Dr. Capot "ordered immediate medical surgery deeming it urgent on March 1, 2005." (Id., 4:22-23, 7:5-6.) Dr. Capot also prescribed pain medication (Compl. 7:7-10.) On March 4, 2005, Plaintiff was prescribed Tylenol with Codeine for abdominal pain. (Id., 4:24-27.) Plaintiff was eventually diagnosed with a tumor.*fn1 On March 10, 2005, Dr. Rodriguez performed a consultation and recommended exploratory surgery in April 2005. (Id., Ex. F, 30.) On March 11, 2005, Dr. Capot submitted a request for urgent surgery. (Id., Ex. E.) That day, Plaintiff was referred to Dr. Rodriguez at Mercy Hospital for a laporotomy. (Id., 4:27.) Plaintiff claims that the delay in medical care constitutes inadequate medical care.

In considering a motion to dismiss for failure to state a claim, the court must accept as true the allegations of the complaint in question, Hospital Bldg. Co. v. Rex Hospital Trustees, 425 U.S. 738, 740 (1976), construe the pleading in the light most favorable to the party opposing the motion, and resolve all doubts in the pleader's favor. Jenkins v. McKeithen, 395 U.S. 411, 421, reh'g denied, 396 U.S. 869 (1969). Pro se pleadings are held to a less stringent standard than those drafted by lawyers. Haines v. Kerner, 404 U.S. 519, 520 (1972). A motion to dismiss for failure to state a claim should not be granted unless it appears beyond doubt that plaintiff can prove no set of facts in support of the claim that would entitle him to relief. See Hishon v. King & Spalding, 467 U.S. 69, 73 (1984)(citing Conley v. Gibson, 355 U.S. 41, 45-46 (1957)); see also Palmer v. Roosevelt Lake Log Owners Ass'n, 651 F.2d 1289, 1294 (9th Cir. 1981). This well-settled rule is ". . . particularly applicable in pro se civil rights actions. . . " Glendora v. Cablevision Systems Corporation, 45 F.3d 36, 37 (2nd Cir. 1995).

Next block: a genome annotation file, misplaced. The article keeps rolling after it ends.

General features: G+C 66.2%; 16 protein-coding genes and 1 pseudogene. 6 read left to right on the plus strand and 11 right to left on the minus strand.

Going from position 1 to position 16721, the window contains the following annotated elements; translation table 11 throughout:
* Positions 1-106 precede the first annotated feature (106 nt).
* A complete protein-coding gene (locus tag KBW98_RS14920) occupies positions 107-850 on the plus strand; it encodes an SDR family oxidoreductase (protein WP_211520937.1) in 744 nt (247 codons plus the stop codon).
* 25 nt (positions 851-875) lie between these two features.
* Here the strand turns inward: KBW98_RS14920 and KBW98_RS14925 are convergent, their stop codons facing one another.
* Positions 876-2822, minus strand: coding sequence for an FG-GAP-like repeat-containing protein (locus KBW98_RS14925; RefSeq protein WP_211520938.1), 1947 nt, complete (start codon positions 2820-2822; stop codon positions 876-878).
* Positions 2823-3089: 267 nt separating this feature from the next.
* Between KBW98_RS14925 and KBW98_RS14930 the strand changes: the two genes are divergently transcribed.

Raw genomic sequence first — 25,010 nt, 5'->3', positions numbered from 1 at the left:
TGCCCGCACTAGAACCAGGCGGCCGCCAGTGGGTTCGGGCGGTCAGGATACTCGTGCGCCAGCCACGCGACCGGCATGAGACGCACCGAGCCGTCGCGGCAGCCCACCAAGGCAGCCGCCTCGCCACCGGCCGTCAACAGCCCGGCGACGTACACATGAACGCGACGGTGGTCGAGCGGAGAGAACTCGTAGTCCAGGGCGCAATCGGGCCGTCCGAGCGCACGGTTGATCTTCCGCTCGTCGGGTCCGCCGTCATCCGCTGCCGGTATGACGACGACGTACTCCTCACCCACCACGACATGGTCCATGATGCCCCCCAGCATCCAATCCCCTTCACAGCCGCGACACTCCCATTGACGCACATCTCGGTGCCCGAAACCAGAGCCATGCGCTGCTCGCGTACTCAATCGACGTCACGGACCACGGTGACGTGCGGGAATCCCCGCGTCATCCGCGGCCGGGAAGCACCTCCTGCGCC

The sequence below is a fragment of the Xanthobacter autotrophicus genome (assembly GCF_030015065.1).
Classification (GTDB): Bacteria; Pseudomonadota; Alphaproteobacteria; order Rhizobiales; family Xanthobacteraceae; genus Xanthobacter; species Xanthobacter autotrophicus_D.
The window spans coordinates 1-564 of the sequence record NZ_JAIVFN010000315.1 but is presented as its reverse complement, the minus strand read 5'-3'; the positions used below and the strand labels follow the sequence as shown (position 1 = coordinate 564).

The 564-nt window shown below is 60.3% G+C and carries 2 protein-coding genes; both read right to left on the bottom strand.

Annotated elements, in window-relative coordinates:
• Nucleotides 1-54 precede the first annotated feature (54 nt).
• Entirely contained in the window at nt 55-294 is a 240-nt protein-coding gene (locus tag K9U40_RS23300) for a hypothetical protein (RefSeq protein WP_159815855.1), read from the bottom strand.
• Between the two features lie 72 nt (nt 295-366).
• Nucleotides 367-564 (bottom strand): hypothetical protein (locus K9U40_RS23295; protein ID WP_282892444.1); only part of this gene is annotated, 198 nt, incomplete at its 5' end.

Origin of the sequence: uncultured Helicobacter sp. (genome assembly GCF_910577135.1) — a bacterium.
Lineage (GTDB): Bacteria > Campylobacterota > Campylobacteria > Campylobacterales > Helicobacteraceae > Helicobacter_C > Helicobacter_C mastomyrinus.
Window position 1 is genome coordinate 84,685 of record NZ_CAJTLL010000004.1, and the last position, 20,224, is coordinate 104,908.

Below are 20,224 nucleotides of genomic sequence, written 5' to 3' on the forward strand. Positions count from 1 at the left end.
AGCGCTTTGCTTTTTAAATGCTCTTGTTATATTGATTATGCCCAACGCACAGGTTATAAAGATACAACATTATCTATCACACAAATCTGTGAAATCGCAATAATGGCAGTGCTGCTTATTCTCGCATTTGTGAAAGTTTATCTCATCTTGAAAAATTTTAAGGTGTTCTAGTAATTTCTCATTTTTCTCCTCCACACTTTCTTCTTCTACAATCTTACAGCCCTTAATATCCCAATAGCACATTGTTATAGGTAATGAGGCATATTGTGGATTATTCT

Defendants argue in their motion that they are entitled to dismissal on the grounds that plaintiff has failed to state a claim upon which relief may be granted.

"The focus of any Rule 12(b)(6) dismissal . . . is the complaint." Schneider v. California Dept. of Corr., 151 F.3d 1194, 1197 n.1 (9th Cir. 1998). In considering a motion to dismiss for failure to state a claim, the court must accept as true the allegations of the complaint in question, Hospital Bldg. Co. v. Rex Hospital Trustees, 425 U.S. 738, 740 (1976), construe the pleading in the light most favorable to the party opposing the motion, and resolve all doubts in the pleader's favor. Jenkins v. McKeithen, 395 U.S. 411, 421, reh'g denied, 396 U.S. 869 (1969). The federal system is one of notice pleading. Galbraith v. County of Santa Clara, 307 F.3d 1119, 1126 (2002). "Rule 8(a)'s simplified pleading standard applies to all civil actions, with limited exceptions," none of which apply to section 1983 actions. Swierkiewicz v. Sorema N. A., 534 U.S. 506, 512 (2002); Fed. R. Civ. Pro. 8(a). Pursuant to Rule 8(a), a complaint must contain "a short and plain statement of the claim showing that the pleader is entitled to relief . . . ." Fed. R. Civ. P. 8(a). "Such a statement must simply give the defendant fair notice of what the plaintiff's claim is and the grounds upon which it rests." Swierkiewicz, 534 U.S. at 512.